plinth

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plinth

 (plĭnth)
n.
1. A block or slab on which a pedestal, column, or statue is placed.
2. The base block at the intersection of the baseboard and the vertical trim around an opening.
3. A continuous course of stones supporting a wall. Also called plinth course.
4. A square base, as for a vase.

[French plinthe, from Latin plinthus, from Greek plinthos, tile, plinth.]

plinth

(plɪnθ)
n
1. (Architecture) Also called: socle the rectangular slab or block that forms the lowest part of the base of a column, statue, pedestal, or pier
2. (Architecture) Also called: plinth course the lowest part of the wall of a building that appears above ground level, esp one that is formed of a course of stone or brick
3. (Architecture) a flat block on either side of a doorframe, where the architrave meets the skirting
4. a flat base on which a structure or piece of equipment is placed
[C17: from Latin plinthus, from Greek plinthos brick, shaped stone]

plinth

(plɪnθ)

n.
1. a slablike member beneath the base of a column or pier.
2. a square base or a lower block, as of a pedestal.
3. Also called plinth′ course`. a projecting course of stones at the base of a wall; earth table.
4. a flat member at the bottom of an architrave, dado, baseboard, or the like.
[1555–65; earlier plinthus < Latin < Greek plínthos plinth, squared stone, brick, tile]
ThesaurusAntonymsRelated WordsSynonymsLegend:
Noun1.plinth - an architectural support or base (as for a column or statue)plinth - an architectural support or base (as for a column or statue)
pillar, column - (architecture) a tall vertical cylindrical structure standing upright and used to support a structure
dado - the section of a pedestal between the base and the surbase
socle - a plain plinth that supports a wall
support - supporting structure that holds up or provides a foundation; "the statue stood on a marble support"
Translations

plinth

[plɪnθ] Nplinto m

plinth

[ˈplɪnθ] nsocle m

plinth

nSockel m, → Fußplatte f, → Plinthe f (spec)

plinth

[plɪnθ] nplinto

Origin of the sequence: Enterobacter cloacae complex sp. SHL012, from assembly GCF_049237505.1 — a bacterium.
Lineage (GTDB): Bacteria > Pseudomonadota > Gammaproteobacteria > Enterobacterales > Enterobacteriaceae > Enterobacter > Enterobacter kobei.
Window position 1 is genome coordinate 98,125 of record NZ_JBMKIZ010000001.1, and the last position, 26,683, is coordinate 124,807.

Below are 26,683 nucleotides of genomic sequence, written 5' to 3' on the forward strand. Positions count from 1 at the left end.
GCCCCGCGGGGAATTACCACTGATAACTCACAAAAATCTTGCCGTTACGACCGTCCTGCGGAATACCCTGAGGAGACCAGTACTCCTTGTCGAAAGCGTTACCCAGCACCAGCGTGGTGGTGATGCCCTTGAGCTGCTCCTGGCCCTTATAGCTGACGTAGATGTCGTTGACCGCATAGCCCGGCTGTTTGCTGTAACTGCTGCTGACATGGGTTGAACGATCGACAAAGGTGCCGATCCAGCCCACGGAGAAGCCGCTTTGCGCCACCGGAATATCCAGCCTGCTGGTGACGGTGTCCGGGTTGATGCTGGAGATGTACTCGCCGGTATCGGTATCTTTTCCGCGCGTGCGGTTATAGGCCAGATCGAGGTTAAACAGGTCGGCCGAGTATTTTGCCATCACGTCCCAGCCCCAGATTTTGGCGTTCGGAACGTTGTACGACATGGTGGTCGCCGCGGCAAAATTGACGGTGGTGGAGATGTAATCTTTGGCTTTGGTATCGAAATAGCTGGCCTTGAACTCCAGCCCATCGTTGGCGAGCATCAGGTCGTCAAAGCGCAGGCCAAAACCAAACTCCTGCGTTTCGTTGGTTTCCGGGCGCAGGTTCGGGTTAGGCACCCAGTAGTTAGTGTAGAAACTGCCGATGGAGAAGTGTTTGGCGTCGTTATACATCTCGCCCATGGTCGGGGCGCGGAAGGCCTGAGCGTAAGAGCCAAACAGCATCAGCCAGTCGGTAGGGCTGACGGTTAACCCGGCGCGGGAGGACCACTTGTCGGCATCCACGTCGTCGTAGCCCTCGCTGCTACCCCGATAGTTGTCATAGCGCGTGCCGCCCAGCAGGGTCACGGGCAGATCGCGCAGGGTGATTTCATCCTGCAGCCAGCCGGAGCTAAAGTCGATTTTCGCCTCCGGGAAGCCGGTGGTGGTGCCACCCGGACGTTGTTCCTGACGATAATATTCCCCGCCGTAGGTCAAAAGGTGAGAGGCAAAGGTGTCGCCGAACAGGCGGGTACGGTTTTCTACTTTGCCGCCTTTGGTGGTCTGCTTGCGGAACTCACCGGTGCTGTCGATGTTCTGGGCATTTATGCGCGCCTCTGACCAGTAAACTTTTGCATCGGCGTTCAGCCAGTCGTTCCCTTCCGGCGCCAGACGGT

References in classic literature ?
these walls - these ivy-clad arcades - These mouldering plinths - these sad and blackened shafts - These vague entablatures - this crumbling frieze - These shattered cornices - this wreck - this ruin - These stones - alas
To be sure, I heard Anna Arkadyevna talking yesterday about plinths and damp-courses," said Veslovsky.
Somebody laughed at the little tattered figure strutting on the brickwork plinth under the great tree.
She sits down on the plinth of the column, sorting her flowers, on the lady's right.
He goes to the plinth beside the flower girl; puts up his foot on it; and stoops to turn down his trouser ends].
She is conducted by the more sympathetic demonstrators back to her plinth, where she resumes her seat and struggles with her emotion].
The warrior may well allow her to triumph on such occasions; they move not the imperishable plinth of things that touch his peace.
A SUPPORT group has given hospital staff a lift by donating new treatment plinths for heavy patients.
Tenders are invited for Making of plinths including earthing of piller with necessary material for 200/1000/2000 Prs pillers as per specification of BSNL.
Six-year-old Michael Turner, of nearby Havelock Park, fell and injured his head on one of the concrete plinths last week.
Carefully remove the plinths at the bottom of your white goods and mark up where you require your vents to be using your pencil.